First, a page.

Lee H. Salisbury Theatre Facilities
Were you interested in using the Salisbury for your own event? The schedule is tight, but information is available.
Fairbanks' best-equipped theatre is our main classroom.
The 450-seat proscenium theatre is roughly 40' wide and 22' tall, with 60 line sets (including 6 electrics, main curtain, grand border, scrim, cyc and standard masking in a 59' fly loft), over 20 opportunities for traps, a large hydraulic orchestra pit, 2-story side slots, surround sound system, over 500 dimmers and a full complement of lighting equipment.
The Salisbury Theatre is conveniently located in the heart of “lower campus,” connected to the Fine Arts Complex accessed through the Great Hall (where both our box office and department office are located).
The Salisbury actually opens up to the Lab Theatre, a flexible space with reconfigurable seating risers; the playing space is effectively 80’ deep.
Truly an amazing space to study undergraduate theatre and film.
History of the theatre
The Lee H. Salisbury Theatre, inside the Fine Arts Complex, was built in 1969 and originally dedicated in 1970 as the Fine Arts Theatre. The theatre seats 430 in steep-sloped seating, has a hydraulic orchestra pit, state-of-the-art sound system and computerized lighting. When it was built, it was hailed as the best-equipped collegiate theatre on the West Coast.
Lee Salisbury came to Alaska at the suggestion of his sister-in-law, Druska Schaible, and began teaching at UA in 1955. Before coming to Alaska, he did radio and stage work for seven years in New York and worked in summer stock and repertory theater in New England. For many years, Salisbury was the sole faculty member of the university’s speech and drama program. He is also credited with playing a pivotal role in securing support for building the theatre on campus.
When he started teaching in the late 1950s, dramatic performances were staged in the gym, which is now Signers’ Hall. The sets and lights had to be taken down every Friday night so ROTC students could fall into line every Saturday morning, and productions had to be staged around the basketball games and practices. The situation improved with the opening of Schaible Auditorium in 1957, but due to tight funding, Schaible was built without a real stage. In place of a center stage, the auditorium had a large blackboard, which required the theatre department to create U-shaped sets that wrapped around the blackboard. Ben Zeller, now a professional designer in Hollywood, once built a revolving set for a production at Schaible Auditorium.
Salisbury directed nearly 100 plays in more than 30 years at UAF, the longest continuous tradition of theater production in Alaska. He also served as commissioner of the Alaska Educational Broadcast Commission, the predecessor of the Alaska Public Radio Network, from 1968 -1979. His work led to the establishment of KUAC-FM. In addition, he created a pilot program designed to ease the transition of Alaska Native students from rural communities to Fairbanks.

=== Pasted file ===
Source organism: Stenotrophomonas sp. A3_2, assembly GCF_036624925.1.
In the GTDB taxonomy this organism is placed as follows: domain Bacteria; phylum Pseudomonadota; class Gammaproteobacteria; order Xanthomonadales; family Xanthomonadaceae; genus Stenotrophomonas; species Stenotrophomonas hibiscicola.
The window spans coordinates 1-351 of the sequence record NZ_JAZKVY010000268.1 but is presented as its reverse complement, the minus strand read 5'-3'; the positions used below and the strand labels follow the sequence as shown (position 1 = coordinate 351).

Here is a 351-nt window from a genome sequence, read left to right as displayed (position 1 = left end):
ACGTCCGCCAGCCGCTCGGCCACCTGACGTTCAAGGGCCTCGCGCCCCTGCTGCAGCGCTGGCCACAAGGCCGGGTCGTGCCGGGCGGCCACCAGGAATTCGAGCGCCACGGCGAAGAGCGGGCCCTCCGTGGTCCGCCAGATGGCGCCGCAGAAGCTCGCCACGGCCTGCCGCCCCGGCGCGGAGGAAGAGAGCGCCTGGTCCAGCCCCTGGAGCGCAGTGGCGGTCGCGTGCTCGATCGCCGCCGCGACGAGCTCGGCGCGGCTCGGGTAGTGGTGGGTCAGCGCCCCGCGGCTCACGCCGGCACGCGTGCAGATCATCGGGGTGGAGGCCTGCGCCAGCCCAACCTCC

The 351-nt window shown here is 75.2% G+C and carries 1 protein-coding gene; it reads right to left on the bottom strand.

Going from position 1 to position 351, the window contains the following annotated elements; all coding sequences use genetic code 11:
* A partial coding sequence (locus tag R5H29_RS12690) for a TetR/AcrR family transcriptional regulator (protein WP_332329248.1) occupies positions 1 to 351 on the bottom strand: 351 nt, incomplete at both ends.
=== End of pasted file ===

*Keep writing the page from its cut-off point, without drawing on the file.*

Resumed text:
When Salisbury retired from teaching at UA in 1988, he became a Professor of Speech Emeritus, and in 1992, students petitioned the board of regents to rename the theatre in his honor. Although the regents approved the name change, it is university policy that no facility be named for a living person until they have been retired for five years. On June 4, 1993, the theatre was rededicated. Salisbury died March 8, 2015, in Bainbridge Island, Washington. Hundreds of people attended a memorial in Fairbanks later that year.
Sources: “The Cornerstone on College Hill,” by Terrence Cole, University Relations files
UAF Scene Shop
The UAF Scene Shop is conveniently located just off Stage Right of the Salisbury Theatre. With a well-equipped shop separated by 20-plus-foot tall soundproof doors, we can make it look like Rome was built in a day!
UAF Costume Shop
Theatre and Film UAF’s Costume Shop is located on the bottom level of the Fine Arts Complex in room #107. Shop hours are from 1-5pm Monday thru Friday. The costume shop is staffed by a part-time supervisor and student assistant(s). The costume designer is also regularly on hand.
UAF’s Costume Shop is unusually large and spacious compared to most theatrical costume shops around the world. Facilities include an accessory and shoe storage room; a room for hat, wig and makeup storage; and an upstairs storage for stock costumes. Attached to the costume shop are the men’s and women’s dressing rooms and bathrooms, equipped with showers. The shop and storage facilities have been praised by one costume designer as “the most organized costume shop on the planet!”
Besides constructing costumes for main stage shows, the shop is also used for costume design classes, students working for practicum credits and the Student Drama Association. The Costume Shop loans out costumes and equipment to students and community nonprofit organizations.
KUAC Television studio
We have a strong relationship with KUAC, the public broadcasting stations in Fairbanks, Alaska (conveniently located down the hallway from the Theatre Department). Many of our film courses occur in its television studio.
The "E-Shop" (electrics shop) is conveniently located on the same level as the stage,
adjacent to the Lab Theatre.
Students get hands-on training at UAF!